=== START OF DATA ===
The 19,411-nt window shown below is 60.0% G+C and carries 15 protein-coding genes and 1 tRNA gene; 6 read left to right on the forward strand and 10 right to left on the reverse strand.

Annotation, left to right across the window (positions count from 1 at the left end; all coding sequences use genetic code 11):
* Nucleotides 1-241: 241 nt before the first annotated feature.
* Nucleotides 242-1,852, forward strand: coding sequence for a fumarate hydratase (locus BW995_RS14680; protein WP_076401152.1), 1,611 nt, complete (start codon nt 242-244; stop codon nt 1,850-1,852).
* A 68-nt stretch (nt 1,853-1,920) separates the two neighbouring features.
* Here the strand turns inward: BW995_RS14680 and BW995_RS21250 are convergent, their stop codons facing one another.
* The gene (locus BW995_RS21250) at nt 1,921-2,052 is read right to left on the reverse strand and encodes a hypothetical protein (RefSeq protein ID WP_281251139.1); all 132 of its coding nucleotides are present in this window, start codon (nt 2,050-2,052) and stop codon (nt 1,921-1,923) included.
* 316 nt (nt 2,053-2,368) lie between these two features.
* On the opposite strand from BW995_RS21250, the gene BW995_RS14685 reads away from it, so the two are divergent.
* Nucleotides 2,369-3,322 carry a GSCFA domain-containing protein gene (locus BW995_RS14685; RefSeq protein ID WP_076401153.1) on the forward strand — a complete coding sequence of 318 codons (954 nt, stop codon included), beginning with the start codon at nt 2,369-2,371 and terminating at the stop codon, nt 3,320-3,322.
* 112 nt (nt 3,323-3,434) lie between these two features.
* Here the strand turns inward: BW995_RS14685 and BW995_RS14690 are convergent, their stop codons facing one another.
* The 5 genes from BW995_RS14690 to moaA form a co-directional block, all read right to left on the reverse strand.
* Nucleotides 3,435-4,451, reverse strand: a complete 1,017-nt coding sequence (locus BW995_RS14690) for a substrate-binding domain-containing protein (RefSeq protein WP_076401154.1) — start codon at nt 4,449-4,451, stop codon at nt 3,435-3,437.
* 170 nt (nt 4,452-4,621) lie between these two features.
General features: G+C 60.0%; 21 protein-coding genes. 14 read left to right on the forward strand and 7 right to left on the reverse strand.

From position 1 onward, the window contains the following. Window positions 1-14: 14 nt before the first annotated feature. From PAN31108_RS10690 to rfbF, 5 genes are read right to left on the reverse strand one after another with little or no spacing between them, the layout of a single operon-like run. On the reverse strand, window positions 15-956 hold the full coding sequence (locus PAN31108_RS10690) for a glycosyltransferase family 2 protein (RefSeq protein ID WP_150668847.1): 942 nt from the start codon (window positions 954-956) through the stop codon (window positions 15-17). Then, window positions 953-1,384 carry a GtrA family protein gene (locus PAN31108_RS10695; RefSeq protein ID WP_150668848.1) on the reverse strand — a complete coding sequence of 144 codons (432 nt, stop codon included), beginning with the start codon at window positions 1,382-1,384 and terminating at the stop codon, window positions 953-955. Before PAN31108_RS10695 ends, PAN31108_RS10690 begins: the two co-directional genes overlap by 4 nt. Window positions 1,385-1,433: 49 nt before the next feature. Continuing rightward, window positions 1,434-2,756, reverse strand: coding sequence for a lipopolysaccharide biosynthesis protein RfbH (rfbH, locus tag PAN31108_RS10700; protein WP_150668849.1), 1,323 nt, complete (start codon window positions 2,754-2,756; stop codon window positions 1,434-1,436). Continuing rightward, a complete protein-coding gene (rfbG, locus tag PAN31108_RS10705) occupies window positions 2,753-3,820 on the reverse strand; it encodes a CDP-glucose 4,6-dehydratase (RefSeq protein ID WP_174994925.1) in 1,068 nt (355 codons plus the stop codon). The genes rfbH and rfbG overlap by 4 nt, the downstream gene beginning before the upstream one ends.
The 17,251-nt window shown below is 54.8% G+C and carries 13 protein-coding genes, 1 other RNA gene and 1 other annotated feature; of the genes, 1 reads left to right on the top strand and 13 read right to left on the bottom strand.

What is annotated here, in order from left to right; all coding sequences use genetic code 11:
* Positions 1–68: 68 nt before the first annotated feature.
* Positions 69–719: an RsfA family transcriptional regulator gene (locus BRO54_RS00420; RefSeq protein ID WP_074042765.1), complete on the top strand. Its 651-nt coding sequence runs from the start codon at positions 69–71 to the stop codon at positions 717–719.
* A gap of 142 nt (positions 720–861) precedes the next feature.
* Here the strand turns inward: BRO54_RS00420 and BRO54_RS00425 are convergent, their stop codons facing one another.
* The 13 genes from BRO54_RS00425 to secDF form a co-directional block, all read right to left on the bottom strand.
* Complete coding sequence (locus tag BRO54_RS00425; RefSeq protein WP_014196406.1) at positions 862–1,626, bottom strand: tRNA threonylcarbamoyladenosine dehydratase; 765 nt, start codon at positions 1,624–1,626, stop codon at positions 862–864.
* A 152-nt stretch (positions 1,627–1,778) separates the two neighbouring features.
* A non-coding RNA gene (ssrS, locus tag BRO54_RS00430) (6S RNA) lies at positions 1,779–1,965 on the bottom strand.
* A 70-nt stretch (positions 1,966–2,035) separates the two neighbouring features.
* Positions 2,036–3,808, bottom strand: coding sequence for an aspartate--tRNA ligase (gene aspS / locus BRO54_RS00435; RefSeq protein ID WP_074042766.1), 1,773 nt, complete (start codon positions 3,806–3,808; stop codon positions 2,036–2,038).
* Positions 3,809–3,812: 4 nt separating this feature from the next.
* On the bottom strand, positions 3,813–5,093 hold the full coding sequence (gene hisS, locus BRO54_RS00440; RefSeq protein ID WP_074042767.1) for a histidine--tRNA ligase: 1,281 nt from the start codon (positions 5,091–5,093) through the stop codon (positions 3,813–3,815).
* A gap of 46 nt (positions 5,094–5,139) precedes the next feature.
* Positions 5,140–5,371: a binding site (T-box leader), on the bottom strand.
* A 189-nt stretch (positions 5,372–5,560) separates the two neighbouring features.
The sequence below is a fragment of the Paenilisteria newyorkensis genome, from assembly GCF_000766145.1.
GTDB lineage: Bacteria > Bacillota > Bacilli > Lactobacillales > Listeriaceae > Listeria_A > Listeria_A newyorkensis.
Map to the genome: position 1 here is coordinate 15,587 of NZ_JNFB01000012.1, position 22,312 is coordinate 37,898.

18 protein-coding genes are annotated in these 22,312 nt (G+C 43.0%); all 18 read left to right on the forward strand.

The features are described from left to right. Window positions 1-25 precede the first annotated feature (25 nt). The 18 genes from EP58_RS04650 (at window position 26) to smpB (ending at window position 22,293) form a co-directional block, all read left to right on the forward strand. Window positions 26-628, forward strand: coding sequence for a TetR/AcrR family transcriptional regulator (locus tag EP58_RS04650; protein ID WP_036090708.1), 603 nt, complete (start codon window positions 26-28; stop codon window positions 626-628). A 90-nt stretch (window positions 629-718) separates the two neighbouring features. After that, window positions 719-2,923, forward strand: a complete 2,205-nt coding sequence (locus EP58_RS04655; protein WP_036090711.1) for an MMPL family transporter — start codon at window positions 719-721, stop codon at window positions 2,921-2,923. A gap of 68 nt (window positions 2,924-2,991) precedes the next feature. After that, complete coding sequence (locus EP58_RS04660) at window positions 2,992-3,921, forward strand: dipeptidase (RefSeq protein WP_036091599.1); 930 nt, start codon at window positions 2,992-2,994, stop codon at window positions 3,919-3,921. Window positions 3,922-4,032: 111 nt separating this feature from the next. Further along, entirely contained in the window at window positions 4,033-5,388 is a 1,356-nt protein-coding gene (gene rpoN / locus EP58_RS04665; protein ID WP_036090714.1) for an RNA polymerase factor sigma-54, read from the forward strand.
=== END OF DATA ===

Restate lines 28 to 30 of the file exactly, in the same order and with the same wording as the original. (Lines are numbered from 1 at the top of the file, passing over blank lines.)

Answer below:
* A 70-nt stretch (positions 1,966–2,035) separates the two neighbouring features.
* Positions 2,036–3,808, bottom strand: coding sequence for an aspartate--tRNA ligase (gene aspS / locus BRO54_RS00435; RefSeq protein ID WP_074042766.1), 1,773 nt, complete (start codon positions 3,806–3,808; stop codon positions 2,036–2,038).
* Positions 3,809–3,812: 4 nt separating this feature from the next.